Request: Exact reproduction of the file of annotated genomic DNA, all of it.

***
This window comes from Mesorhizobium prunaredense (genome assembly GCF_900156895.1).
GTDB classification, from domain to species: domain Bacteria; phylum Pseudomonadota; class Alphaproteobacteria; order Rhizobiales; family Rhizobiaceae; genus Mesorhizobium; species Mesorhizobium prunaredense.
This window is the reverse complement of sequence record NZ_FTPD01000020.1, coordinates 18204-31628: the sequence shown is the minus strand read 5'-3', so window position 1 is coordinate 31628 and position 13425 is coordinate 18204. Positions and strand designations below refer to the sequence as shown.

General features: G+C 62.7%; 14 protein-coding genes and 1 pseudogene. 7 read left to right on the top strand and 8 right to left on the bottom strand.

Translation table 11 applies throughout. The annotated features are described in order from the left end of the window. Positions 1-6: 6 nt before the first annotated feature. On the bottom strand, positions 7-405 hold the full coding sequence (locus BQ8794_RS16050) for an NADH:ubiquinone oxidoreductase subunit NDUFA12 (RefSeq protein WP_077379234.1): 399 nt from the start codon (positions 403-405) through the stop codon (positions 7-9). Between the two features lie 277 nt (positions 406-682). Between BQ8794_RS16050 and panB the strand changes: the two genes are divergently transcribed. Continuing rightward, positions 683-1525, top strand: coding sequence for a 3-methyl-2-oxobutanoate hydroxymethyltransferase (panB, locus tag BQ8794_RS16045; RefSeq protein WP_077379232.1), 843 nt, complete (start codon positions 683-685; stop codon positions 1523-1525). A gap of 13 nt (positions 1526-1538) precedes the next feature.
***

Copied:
This window comes from Mesorhizobium prunaredense (genome assembly GCF_900156895.1).
GTDB classification, from domain to species: domain Bacteria; phylum Pseudomonadota; class Alphaproteobacteria; order Rhizobiales; family Rhizobiaceae; genus Mesorhizobium; species Mesorhizobium prunaredense.
This window is the reverse complement of sequence record NZ_FTPD01000020.1, coordinates 18204-31628: the sequence shown is the minus strand read 5'-3', so window position 1 is coordinate 31628 and position 13425 is coordinate 18204. Positions and strand designations below refer to the sequence as shown.

General features: G+C 62.7%; 14 protein-coding genes and 1 pseudogene. 7 read left to right on the top strand and 8 right to left on the bottom strand.

Translation table 11 applies throughout. The annotated features are described in order from the left end of the window. Positions 1-6: 6 nt before the first annotated feature. On the bottom strand, positions 7-405 hold the full coding sequence (locus BQ8794_RS16050) for an NADH:ubiquinone oxidoreductase subunit NDUFA12 (RefSeq protein WP_077379234.1): 399 nt from the start codon (positions 403-405) through the stop codon (positions 7-9). Between the two features lie 277 nt (positions 406-682). Between BQ8794_RS16050 and panB the strand changes: the two genes are divergently transcribed. Continuing rightward, positions 683-1525, top strand: coding sequence for a 3-methyl-2-oxobutanoate hydroxymethyltransferase (panB, locus tag BQ8794_RS16045; RefSeq protein WP_077379232.1), 843 nt, complete (start codon positions 683-685; stop codon positions 1523-1525). A gap of 13 nt (positions 1526-1538) precedes the next feature.